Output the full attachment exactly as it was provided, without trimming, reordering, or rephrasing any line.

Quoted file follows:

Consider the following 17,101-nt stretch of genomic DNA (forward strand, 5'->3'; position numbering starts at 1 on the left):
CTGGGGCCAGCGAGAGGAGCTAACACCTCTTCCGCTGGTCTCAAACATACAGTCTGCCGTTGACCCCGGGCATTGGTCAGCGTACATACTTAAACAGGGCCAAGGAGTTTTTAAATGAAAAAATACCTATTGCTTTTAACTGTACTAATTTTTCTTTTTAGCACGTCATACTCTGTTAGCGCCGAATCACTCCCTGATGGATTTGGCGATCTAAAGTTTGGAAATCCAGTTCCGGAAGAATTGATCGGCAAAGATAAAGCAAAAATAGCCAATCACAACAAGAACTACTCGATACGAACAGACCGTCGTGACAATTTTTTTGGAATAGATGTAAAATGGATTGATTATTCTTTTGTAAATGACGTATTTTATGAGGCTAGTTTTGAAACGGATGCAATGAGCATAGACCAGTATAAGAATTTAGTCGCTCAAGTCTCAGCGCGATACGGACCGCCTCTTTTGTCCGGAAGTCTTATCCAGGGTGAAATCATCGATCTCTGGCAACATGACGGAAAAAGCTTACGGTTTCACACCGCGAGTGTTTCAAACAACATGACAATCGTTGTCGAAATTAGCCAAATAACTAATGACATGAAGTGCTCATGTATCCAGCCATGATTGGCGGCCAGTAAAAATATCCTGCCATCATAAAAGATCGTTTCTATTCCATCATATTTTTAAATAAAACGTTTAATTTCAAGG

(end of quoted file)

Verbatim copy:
Consider the following 17,101-nt stretch of genomic DNA (forward strand, 5'->3'; position numbering starts at 1 on the left):
CTGGGGCCAGCGAGAGGAGCTAACACCTCTTCCGCTGGTCTCAAACATACAGTCTGCCGTTGACCCCGGGCATTGGTCAGCGTACATACTTAAACAGGGCCAAGGAGTTTTTAAATGAAAAAATACCTATTGCTTTTAACTGTACTAATTTTTCTTTTTAGCACGTCATACTCTGTTAGCGCCGAATCACTCCCTGATGGATTTGGCGATCTAAAGTTTGGAAATCCAGTTCCGGAAGAATTGATCGGCAAAGATAAAGCAAAAATAGCCAATCACAACAAGAACTACTCGATACGAACAGACCGTCGTGACAATTTTTTTGGAATAGATGTAAAATGGATTGATTATTCTTTTGTAAATGACGTATTTTATGAGGCTAGTTTTGAAACGGATGCAATGAGCATAGACCAGTATAAGAATTTAGTCGCTCAAGTCTCAGCGCGATACGGACCGCCTCTTTTGTCCGGAAGTCTTATCCAGGGTGAAATCATCGATCTCTGGCAACATGACGGAAAAAGCTTACGGTTTCACACCGCGAGTGTTTCAAACAACATGACAATCGTTGTCGAAATTAGCCAAATAACTAATGACATGAAGTGCTCATGTATCCAGCCATGATTGGCGGCCAGTAAAAATATCCTGCCATCATAAAAGATCGTTTCTATTCCATCATATTTTTAAATAAAACGTTTAATTTCAAGG